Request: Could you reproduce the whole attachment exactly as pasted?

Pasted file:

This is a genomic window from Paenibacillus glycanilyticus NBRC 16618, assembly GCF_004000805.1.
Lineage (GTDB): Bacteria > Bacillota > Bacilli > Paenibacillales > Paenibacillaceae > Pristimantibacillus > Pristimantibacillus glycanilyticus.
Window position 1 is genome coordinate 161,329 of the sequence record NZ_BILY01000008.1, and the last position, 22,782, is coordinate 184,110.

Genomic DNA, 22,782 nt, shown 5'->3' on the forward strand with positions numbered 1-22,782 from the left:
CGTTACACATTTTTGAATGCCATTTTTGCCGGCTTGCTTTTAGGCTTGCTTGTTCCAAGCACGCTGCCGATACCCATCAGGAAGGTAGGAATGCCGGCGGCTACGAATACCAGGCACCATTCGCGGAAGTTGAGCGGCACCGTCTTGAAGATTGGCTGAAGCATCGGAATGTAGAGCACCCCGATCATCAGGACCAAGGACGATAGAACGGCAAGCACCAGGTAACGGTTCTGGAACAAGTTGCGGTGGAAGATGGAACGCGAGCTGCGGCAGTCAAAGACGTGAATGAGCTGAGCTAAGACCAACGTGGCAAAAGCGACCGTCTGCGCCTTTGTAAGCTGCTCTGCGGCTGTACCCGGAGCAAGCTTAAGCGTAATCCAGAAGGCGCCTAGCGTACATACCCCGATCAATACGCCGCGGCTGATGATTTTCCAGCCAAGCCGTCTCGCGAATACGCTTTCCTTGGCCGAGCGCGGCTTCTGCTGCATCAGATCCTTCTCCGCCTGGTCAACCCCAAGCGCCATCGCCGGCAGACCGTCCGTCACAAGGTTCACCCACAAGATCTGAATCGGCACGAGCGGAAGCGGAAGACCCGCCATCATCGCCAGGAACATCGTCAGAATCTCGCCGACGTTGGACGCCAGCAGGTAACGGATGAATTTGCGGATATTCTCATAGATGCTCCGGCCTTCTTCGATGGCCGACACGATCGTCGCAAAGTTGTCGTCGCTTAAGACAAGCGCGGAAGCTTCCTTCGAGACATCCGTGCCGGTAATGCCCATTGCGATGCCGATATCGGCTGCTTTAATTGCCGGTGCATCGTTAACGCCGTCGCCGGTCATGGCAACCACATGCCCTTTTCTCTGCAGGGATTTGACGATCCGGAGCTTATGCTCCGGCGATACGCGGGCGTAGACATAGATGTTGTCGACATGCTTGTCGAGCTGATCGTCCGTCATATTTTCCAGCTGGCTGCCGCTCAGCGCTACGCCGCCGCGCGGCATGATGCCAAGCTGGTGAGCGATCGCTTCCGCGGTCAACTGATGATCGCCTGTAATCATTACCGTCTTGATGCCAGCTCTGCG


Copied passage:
This is a genomic window from Paenibacillus glycanilyticus NBRC 16618, assembly GCF_004000805.1.
Lineage (GTDB): Bacteria > Bacillota > Bacilli > Paenibacillales > Paenibacillaceae > Pristimantibacillus > Pristimantibacillus glycanilyticus.
Window position 1 is genome coordinate 161,329 of the sequence record NZ_BILY01000008.1, and the last position, 22,782, is coordinate 184,110.

Genomic DNA, 22,782 nt, shown 5'->3' on the forward strand with positions numbered 1-22,782 from the left:
CGTTACACATTTTTGAATGCCATTTTTGCCGGCTTGCTTTTAGGCTTGCTTGTTCCAAGCACGCTGCCGATACCCATCAGGAAGGTAGGAATGCCGGCGGCTACGAATACCAGGCACCATTCGCGGAAGTTGAGCGGCACCGTCTTGAAGATTGGCTGAAGCATCGGAATGTAGAGCACCCCGATCATCAGGACCAAGGACGATAGAACGGCAAGCACCAGGTAACGGTTCTGGAACAAGTTGCGGTGGAAGATGGAACGCGAGCTGCGGCAGTCAAAGACGTGAATGAGCTGAGCTAAGACCAACGTGGCAAAAGCGACCGTCTGCGCCTTTGTAAGCTGCTCTGCGGCTGTACCCGGAGCAAGCTTAAGCGTAATCCAGAAGGCGCCTAGCGTACATACCCCGATCAATACGCCGCGGCTGATGATTTTCCAGCCAAGCCGTCTCGCGAATACGCTTTCCTTGGCCGAGCGCGGCTTCTGCTGCATCAGATCCTTCTCCGCCTGGTCAACCCCAAGCGCCATCGCCGGCAGACCGTCCGTCACAAGGTTCACCCACAAGATCTGAATCGGCACGAGCGGAAGCGGAAGACCCGCCATCATCGCCAGGAACATCGTCAGAATCTCGCCGACGTTGGACGCCAGCAGGTAACGGATGAATTTGCGGATATTCTCATAGATGCTCCGGCCTTCTTCGATGGCCGACACGATCGTCGCAAAGTTGTCGTCGCTTAAGACAAGCGCGGAAGCTTCCTTCGAGACATCCGTGCCGGTAATGCCCATTGCGATGCCGATATCGGCTGCTTTAATTGCCGGTGCATCGTTAACGCCGTCGCCGGTCATGGCAACCACATGCCCTTTTCTCTGCAGGGATTTGACGATCCGGAGCTTATGCTCCGGCGATACGCGGGCGTAGACATAGATGTTGTCGACATGCTTGTCGAGCTGATCGTCCGTCATATTTTCCAGCTGGCTGCCGCTCAGCGCTACGCCGCCGCGCGGCATGATGCCAAGCTGGTGAGCGATCGCTTCCGCGGTCAACTGATGATCGCCTGTAATCATTACCGTCTTGATGCCAGCTCTGCG